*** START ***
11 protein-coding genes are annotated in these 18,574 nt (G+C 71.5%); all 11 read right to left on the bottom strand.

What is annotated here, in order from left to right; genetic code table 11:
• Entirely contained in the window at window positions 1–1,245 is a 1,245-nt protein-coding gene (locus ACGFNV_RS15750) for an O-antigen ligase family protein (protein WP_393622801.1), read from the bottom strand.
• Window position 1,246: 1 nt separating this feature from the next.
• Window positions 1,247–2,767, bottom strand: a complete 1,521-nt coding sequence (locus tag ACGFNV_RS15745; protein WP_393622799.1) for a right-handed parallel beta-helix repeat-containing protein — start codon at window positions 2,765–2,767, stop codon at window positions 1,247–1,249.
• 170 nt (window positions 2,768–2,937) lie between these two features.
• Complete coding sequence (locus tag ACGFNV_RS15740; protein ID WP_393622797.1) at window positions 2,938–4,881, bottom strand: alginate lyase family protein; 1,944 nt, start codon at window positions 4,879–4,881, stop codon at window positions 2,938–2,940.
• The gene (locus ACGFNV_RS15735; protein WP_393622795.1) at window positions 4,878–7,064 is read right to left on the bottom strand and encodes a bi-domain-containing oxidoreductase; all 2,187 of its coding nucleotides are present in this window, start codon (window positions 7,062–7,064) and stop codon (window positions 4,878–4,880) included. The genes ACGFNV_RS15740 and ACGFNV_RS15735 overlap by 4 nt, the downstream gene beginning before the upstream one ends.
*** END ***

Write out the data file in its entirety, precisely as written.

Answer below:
11 protein-coding genes are annotated in these 18,574 nt (G+C 71.5%); all 11 read right to left on the bottom strand.

What is annotated here, in order from left to right; genetic code table 11:
• Entirely contained in the window at window positions 1–1,245 is a 1,245-nt protein-coding gene (locus ACGFNV_RS15750) for an O-antigen ligase family protein (protein WP_393622801.1), read from the bottom strand.
• Window position 1,246: 1 nt separating this feature from the next.
• Window positions 1,247–2,767, bottom strand: a complete 1,521-nt coding sequence (locus tag ACGFNV_RS15745; protein WP_393622799.1) for a right-handed parallel beta-helix repeat-containing protein — start codon at window positions 2,765–2,767, stop codon at window positions 1,247–1,249.
• 170 nt (window positions 2,768–2,937) lie between these two features.
• Complete coding sequence (locus tag ACGFNV_RS15740; protein ID WP_393622797.1) at window positions 2,938–4,881, bottom strand: alginate lyase family protein; 1,944 nt, start codon at window positions 4,879–4,881, stop codon at window positions 2,938–2,940.
• The gene (locus ACGFNV_RS15735; protein WP_393622795.1) at window positions 4,878–7,064 is read right to left on the bottom strand and encodes a bi-domain-containing oxidoreductase; all 2,187 of its coding nucleotides are present in this window, start codon (window positions 7,062–7,064) and stop codon (window positions 4,878–4,880) included. The genes ACGFNV_RS15740 and ACGFNV_RS15735 overlap by 4 nt, the downstream gene beginning before the upstream one ends.